Justice Sonia Sotomayor reflected on the turbulent times the country's facing this election season, and the jarringly vacant seat next to her on the Supreme Court.
While Sotomayor said conservative stalwart Justice Antonin Scalia's death in February was like "losing a member of my family," she also bluntly addressed their deep disagreements.
"There are things he's said on the bench where if I had a baseball bat, I might have used it," the St. Paul Pioneer Press reported she said.
Sotomayor used her clashes with conservative members of the Court as a lesson for dealing with conflict that the whole country could heed.
"If we've lost anything, it's remembering that differences don't stand, necessarily, on ill will," she said. "If you keep that in mind, you can resolve almost any issue, because you can find that common ground to interact with each other."
As for who the ninth justice might become, Senate Republicans in office right now have made it clear they do not want to vote on any choice President Barack Obama or a potential President Hillary Clinton would make.
But Sotomayor emphasized how challenging it can be to rule on contentious cases with only eight justices. If they tie — like they did for Obama's executive order on immigration in June — the lower court's ruling stands, rendering their opinion virtually useless.
"We try to come to decision-making as best as we can," Minnesota Public Radio reported she said. "Where we can find a very, very narrow way of deciding a case, we use it. ... It's much more difficult for us to do our job if we are not what we're intended to be — a court of nine."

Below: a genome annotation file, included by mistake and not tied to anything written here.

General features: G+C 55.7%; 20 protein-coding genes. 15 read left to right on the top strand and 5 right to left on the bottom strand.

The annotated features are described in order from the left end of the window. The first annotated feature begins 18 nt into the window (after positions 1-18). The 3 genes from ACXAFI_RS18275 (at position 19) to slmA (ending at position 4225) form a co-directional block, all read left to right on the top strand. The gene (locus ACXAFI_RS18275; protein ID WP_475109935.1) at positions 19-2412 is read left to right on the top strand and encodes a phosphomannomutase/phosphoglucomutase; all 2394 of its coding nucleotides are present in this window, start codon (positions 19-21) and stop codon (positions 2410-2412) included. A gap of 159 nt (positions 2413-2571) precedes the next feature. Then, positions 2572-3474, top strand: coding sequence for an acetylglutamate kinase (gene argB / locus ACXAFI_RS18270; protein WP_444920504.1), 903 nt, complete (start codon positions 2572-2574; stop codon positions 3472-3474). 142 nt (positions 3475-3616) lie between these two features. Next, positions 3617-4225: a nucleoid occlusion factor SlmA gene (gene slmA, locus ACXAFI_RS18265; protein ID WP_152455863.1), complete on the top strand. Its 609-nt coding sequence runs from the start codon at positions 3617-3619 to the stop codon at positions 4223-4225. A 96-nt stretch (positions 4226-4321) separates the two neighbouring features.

Trump has published a list of 21 people he would consider nominating if he became president. Clinton hasn't issued a specific list.
While not calling out the candidates by name or referencing specific issues swirling around this presidential election, Sotomayor did make a point of denouncing the xenophobia that's gripping the nation.
"We better get to know each other better. Because if we don't figure out how to live together, we're going to continue in the kind of warfare, regional or otherwise, that we're involved in," Sotomayor said to cheers of the crowd, according to the Star Tribune. "It really behooves us to figure out another way to do things."
She added that children in particular should be taught that American citizens should weigh the evidence before making decisions about how they vote or who they support.
"They should be teaching themselves how to think about that choice starting now," she said. "Because as they think about it they'll help you think about it and they'll help other people think about it more, too."
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